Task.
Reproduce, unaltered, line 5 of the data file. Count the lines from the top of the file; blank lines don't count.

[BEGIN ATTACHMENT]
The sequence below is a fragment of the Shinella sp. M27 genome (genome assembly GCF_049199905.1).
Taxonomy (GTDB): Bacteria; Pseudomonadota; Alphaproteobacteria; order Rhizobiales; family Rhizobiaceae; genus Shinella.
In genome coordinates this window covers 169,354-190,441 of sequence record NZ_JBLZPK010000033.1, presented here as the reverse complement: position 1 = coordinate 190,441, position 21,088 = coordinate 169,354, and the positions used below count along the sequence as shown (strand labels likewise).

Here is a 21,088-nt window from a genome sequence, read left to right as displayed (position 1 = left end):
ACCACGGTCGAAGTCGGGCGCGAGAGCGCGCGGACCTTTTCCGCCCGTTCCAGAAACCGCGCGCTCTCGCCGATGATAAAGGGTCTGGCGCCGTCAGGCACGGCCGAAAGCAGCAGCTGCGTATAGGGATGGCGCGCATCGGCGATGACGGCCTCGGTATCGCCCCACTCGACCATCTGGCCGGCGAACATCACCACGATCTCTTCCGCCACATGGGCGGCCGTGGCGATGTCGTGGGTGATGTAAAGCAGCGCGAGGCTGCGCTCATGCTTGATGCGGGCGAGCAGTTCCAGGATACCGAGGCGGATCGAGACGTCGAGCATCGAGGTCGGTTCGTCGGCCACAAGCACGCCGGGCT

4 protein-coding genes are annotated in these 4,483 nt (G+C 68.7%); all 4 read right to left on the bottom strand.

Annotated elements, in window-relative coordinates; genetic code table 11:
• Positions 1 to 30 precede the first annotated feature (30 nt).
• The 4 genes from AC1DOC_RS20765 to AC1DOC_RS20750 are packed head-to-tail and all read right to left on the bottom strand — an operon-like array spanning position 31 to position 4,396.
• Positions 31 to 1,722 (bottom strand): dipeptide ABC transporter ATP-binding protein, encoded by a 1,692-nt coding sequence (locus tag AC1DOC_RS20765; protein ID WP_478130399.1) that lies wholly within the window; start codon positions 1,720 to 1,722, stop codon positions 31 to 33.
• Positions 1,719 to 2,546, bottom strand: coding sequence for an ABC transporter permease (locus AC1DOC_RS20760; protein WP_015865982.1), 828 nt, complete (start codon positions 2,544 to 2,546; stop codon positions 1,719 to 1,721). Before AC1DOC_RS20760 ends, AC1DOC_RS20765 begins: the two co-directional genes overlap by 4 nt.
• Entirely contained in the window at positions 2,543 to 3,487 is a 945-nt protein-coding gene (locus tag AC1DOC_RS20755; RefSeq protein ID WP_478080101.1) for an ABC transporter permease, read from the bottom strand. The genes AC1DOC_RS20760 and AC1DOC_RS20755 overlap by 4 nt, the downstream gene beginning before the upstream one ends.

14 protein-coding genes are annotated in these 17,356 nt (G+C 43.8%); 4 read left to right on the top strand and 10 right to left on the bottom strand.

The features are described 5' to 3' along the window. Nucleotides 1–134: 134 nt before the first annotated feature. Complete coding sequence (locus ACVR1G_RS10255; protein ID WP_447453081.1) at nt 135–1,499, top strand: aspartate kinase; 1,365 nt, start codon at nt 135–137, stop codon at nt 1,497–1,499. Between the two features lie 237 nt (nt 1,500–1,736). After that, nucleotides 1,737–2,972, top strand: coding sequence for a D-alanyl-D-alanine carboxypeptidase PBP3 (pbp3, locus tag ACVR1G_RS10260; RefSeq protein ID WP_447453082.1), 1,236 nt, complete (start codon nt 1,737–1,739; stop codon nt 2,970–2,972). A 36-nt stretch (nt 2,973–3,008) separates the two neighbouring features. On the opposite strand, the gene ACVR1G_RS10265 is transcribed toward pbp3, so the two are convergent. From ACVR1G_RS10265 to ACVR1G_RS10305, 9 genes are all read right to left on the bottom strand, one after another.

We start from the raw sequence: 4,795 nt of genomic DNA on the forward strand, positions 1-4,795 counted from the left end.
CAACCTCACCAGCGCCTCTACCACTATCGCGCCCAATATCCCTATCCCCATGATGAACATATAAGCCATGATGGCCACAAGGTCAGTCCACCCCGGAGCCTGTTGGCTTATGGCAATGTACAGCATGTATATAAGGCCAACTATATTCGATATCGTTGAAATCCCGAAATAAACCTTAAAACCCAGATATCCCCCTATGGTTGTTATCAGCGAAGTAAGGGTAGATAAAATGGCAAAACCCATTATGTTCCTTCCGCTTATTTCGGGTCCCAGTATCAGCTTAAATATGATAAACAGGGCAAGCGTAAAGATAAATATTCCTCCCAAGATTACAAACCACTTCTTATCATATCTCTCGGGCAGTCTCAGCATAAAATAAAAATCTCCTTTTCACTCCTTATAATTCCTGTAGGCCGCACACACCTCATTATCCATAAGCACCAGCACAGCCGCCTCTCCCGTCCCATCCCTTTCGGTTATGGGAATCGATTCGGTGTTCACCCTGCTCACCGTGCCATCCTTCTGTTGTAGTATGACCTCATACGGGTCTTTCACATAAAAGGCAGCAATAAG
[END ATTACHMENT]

ACCACGGTCGAAGTCGGGCGCGAGAGCGCGCGGACCTTTTCCGCCCGTTCCAGAAACCGCGCGCTCTCGCCGATGATAAAGGGTCTGGCGCCGTCAGGCACGGCCGAAAGCAGCAGCTGCGTATAGGGATGGCGCGCATCGGCGATGACGGCCTCGGTATCGCCCCACTCGACCATCTGGCCGGCGAACATCACCACGATCTCTTCCGCCACATGGGCGGCCGTGGCGATGTCGTGGGTGATGTAAAGCAGCGCGAGGCTGCGCTCATGCTTGATGCGGGCGAGCAGTTCCAGGATACCGAGGCGGATCGAGACGTCGAGCATCGAGGTCGGTTCGTCGGCCACAAGCACGCCGGGCT